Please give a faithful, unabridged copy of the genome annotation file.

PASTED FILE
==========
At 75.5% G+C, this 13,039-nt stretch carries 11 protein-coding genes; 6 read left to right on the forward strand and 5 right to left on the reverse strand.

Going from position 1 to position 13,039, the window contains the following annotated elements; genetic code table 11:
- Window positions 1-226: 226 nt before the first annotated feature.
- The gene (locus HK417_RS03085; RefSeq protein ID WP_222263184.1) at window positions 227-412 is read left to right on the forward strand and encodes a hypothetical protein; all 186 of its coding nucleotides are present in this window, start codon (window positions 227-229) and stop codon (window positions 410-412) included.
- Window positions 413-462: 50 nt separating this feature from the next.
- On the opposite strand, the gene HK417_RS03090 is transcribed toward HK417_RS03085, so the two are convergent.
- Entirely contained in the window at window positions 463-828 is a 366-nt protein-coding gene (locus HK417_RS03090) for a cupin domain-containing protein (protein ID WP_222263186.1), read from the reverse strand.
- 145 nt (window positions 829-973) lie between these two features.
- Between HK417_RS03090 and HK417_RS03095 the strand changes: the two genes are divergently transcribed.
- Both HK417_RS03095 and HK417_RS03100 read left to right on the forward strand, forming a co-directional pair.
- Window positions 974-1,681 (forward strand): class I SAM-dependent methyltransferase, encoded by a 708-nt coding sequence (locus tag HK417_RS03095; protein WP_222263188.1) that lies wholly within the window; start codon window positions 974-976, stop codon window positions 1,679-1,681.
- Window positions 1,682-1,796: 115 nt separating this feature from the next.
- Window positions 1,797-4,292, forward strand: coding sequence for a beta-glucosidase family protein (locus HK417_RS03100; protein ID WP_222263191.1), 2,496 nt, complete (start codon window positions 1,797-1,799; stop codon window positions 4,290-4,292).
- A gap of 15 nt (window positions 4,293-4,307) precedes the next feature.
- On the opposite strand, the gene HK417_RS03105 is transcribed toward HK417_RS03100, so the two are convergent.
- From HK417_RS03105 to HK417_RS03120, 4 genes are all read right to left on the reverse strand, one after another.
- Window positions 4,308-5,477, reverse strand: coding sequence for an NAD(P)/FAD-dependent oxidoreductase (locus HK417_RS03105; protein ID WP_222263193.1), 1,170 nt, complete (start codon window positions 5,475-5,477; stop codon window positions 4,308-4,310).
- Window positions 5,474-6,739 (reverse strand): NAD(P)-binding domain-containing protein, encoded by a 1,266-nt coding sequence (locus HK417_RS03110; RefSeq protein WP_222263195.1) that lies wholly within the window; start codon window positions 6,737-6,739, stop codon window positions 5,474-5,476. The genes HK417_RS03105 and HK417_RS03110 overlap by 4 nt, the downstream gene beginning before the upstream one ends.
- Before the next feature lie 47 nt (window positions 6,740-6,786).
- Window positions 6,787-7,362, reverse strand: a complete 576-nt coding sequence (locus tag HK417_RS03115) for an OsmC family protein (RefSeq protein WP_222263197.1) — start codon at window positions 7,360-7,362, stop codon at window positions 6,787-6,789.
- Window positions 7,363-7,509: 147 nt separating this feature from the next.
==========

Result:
At 75.5% G+C, this 13,039-nt stretch carries 11 protein-coding genes; 6 read left to right on the forward strand and 5 right to left on the reverse strand.

Going from position 1 to position 13,039, the window contains the following annotated elements; genetic code table 11:
- Window positions 1-226: 226 nt before the first annotated feature.
- The gene (locus HK417_RS03085; RefSeq protein ID WP_222263184.1) at window positions 227-412 is read left to right on the forward strand and encodes a hypothetical protein; all 186 of its coding nucleotides are present in this window, start codon (window positions 227-229) and stop codon (window positions 410-412) included.
- Window positions 413-462: 50 nt separating this feature from the next.
- On the opposite strand, the gene HK417_RS03090 is transcribed toward HK417_RS03085, so the two are convergent.
- Entirely contained in the window at window positions 463-828 is a 366-nt protein-coding gene (locus HK417_RS03090) for a cupin domain-containing protein (protein ID WP_222263186.1), read from the reverse strand.
- 145 nt (window positions 829-973) lie between these two features.
- Between HK417_RS03090 and HK417_RS03095 the strand changes: the two genes are divergently transcribed.
- Both HK417_RS03095 and HK417_RS03100 read left to right on the forward strand, forming a co-directional pair.
- Window positions 974-1,681 (forward strand): class I SAM-dependent methyltransferase, encoded by a 708-nt coding sequence (locus tag HK417_RS03095; protein WP_222263188.1) that lies wholly within the window; start codon window positions 974-976, stop codon window positions 1,679-1,681.
- Window positions 1,682-1,796: 115 nt separating this feature from the next.
- Window positions 1,797-4,292, forward strand: coding sequence for a beta-glucosidase family protein (locus HK417_RS03100; protein ID WP_222263191.1), 2,496 nt, complete (start codon window positions 1,797-1,799; stop codon window positions 4,290-4,292).
- A gap of 15 nt (window positions 4,293-4,307) precedes the next feature.
- On the opposite strand, the gene HK417_RS03105 is transcribed toward HK417_RS03100, so the two are convergent.
- From HK417_RS03105 to HK417_RS03120, 4 genes are all read right to left on the reverse strand, one after another.
- Window positions 4,308-5,477, reverse strand: coding sequence for an NAD(P)/FAD-dependent oxidoreductase (locus HK417_RS03105; protein ID WP_222263193.1), 1,170 nt, complete (start codon window positions 5,475-5,477; stop codon window positions 4,308-4,310).
- Window positions 5,474-6,739 (reverse strand): NAD(P)-binding domain-containing protein, encoded by a 1,266-nt coding sequence (locus HK417_RS03110; RefSeq protein WP_222263195.1) that lies wholly within the window; start codon window positions 6,737-6,739, stop codon window positions 5,474-5,476. The genes HK417_RS03105 and HK417_RS03110 overlap by 4 nt, the downstream gene beginning before the upstream one ends.
- Before the next feature lie 47 nt (window positions 6,740-6,786).
- Window positions 6,787-7,362, reverse strand: a complete 576-nt coding sequence (locus tag HK417_RS03115) for an OsmC family protein (RefSeq protein WP_222263197.1) — start codon at window positions 7,360-7,362, stop codon at window positions 6,787-6,789.
- Window positions 7,363-7,509: 147 nt separating this feature from the next.